Black Neighbors Matter

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My family and I live in a house on the border between upper middle-class comfort and a vast impoverished segment of downtown. We fall within neither one of these economic categories. There are drug sales that go down regularly on the street next to our house, and there are shootings and prostitution within a couple of blocks of where we live. Before we moved to China in June 2019, and before COVID, we used to have homeless persons knock on our door for money and food. We also have a very large population with mental health issues in our area. Our house sits on a main thoroughfare to downtown and to a convenience store in the area. We live in a food desert, so a lot of people walk down to the convenience store and to the local food bank for food. There are a few regular pedestrians that pass our house every day who are clearly mentally ill. They will mumble to themselves, yell at the sky, swear at the ground, urinate on the building across the street, and sometimes they’ll direct their attention to one of us as we sit on our front porch. We say Hi and wave to most of them, but there are a few that we know to just let pass as they seem to be triggered by unexpected human engagement, or they simply are looking to yell at anyone who engages them in conversation.

One recent evening, my wife and oldest daughter and I decided to go for a walk in the historic neighborhood behind us. It’s a pleasant place to walk and there are pleasant people to chat with as you go. We made our way through the neighborhood and got to another major downtown road with the intention of turning around. As we were approaching the corner, we heard glass shattering and then around the high-hedged corner walked a man that looked familiar. His name did not come to mind right away, but I recognized him and wanted to see if he was ok. Ashlee, who stood several yards behind me with our daughter, recognized him immediately. She had run-ins with him before. He was a regular beggar around town who had a habit of targeting white families for money and attention. He used to talk about the gospel and then ask to pray, and then ask for money. But recently he has become more unstable, apparently attacking a few people and spending some time in jail. Ashlee knew that from conversations with friends, but I only knew that I had sat on my porch with this man, before leaving for China, and had read the Bible with him and prayed with him. He was on mental health medication, and I had seen him explode with anger on people before, but he had never done so with me.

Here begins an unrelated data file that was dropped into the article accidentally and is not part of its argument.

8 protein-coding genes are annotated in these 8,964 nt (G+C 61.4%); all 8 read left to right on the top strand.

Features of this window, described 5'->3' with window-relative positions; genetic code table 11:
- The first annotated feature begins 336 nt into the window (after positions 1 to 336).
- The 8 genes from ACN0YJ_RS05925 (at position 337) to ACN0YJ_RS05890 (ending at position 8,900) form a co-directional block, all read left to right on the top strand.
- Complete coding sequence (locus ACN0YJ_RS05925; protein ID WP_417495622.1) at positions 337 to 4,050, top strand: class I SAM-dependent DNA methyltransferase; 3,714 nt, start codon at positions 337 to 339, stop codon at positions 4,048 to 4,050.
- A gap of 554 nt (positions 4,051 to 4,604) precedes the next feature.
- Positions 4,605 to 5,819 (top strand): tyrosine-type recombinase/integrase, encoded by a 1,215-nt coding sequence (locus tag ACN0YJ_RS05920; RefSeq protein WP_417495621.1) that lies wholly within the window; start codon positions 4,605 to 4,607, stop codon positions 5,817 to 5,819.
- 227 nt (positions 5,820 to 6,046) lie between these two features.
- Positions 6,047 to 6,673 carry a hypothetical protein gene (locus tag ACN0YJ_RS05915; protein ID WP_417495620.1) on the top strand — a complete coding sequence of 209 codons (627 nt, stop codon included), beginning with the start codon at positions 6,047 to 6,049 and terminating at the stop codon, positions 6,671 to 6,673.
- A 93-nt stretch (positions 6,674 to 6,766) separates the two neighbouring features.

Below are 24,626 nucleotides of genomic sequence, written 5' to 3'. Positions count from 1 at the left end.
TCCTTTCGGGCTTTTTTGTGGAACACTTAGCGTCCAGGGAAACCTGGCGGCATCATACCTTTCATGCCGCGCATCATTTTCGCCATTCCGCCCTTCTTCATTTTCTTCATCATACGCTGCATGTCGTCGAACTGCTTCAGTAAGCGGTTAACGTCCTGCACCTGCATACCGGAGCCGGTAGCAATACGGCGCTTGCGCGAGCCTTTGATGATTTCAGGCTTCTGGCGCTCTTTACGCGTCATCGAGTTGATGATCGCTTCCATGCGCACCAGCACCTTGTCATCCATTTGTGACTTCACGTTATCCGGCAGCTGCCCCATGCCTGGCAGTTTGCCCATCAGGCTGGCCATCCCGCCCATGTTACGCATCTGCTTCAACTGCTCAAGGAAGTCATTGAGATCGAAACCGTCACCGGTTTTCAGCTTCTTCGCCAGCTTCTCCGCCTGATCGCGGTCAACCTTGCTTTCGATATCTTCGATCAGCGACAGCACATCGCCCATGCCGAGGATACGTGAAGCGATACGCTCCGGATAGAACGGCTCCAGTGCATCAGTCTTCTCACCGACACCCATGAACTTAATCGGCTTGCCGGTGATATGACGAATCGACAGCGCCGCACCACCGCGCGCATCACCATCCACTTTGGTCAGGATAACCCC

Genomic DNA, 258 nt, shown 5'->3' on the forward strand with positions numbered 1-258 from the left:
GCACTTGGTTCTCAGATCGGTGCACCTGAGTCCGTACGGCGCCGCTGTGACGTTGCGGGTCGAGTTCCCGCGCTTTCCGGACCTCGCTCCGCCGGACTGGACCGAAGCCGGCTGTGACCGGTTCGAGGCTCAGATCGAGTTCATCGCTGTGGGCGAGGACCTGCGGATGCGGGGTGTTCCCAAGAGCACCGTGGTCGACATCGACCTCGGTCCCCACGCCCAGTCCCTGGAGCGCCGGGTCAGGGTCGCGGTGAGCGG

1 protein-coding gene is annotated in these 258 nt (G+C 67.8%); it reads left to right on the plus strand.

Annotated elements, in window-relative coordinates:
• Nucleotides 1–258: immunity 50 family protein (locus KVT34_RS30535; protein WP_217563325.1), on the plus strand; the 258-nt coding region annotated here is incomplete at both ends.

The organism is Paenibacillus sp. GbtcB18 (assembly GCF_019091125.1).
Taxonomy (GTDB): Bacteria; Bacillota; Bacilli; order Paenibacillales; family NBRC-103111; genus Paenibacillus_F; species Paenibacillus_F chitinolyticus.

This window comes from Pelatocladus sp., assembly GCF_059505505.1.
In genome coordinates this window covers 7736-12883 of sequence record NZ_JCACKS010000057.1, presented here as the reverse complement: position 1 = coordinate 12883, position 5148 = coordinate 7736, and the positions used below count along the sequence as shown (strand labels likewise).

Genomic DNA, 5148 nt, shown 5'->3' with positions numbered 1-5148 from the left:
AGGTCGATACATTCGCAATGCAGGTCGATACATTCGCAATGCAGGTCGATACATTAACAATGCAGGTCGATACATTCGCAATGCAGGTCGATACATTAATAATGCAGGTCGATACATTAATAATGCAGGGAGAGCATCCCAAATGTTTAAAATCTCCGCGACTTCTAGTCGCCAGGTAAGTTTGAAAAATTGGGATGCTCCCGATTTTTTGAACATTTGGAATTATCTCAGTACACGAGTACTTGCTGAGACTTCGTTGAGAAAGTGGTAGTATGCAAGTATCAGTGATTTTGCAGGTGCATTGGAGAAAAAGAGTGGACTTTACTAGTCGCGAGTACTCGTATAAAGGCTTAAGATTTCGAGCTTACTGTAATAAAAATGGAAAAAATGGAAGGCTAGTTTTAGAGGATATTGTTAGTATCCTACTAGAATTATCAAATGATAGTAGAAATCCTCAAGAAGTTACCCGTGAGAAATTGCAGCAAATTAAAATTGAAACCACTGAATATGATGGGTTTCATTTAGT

When I approached him that evening, to ask if he was OK, he said he was alright. I asked him if he was sure there wasn’t anything I could do for him. He seemed more disturbed than usual, and I wanted him to know that I cared for him. He paused for a second and then walked over to me and asked, “Do you think there is a curse on this city?” I said that the only curse that I was aware of was the curse of sin, which affects all of us. He got angrier and yelled, “I’m not talkin about that, I’m talking about the curse of people not being able to find jobs and being poor!” Seeking to relay some sympathy and common ground, I told him that I had lost my job recently and was still looking for one. Again, this made him more frustrated and then he began to tell me that I wouldn’t have trouble finding a job because of who I was. I told him that I was trusting God to open that door for me and that we, as always, needed to put our faith in God. He knew this about me. We had talked at length on my front porch before about Christ and faith. But this time he started using the “F” word in reference to God and yelling that if there was a God that people wouldn’t be going through what they were going through. I recognized that he was not going to calm down so easily. He walked over to address my wife and daughter, as I moved to stay between them. He asked my wife a similar question, and my wife attempted to be sweet with a soft answer, but he then yelled at her to stop smiling and kept yelling the “F” word at her and about God. I kept his attention on me the best I could and continued to engage him softly about trusting God. I realize that he had no desire to talk of God, but I knew he wanted to get in an argument about racism and social status, and I knew that wouldn’t go anywhere healthy in that moment. He eventually began to walk on down the street screaming about God while we waited at the corner for a while, until he was a couple of blocks ahead of us.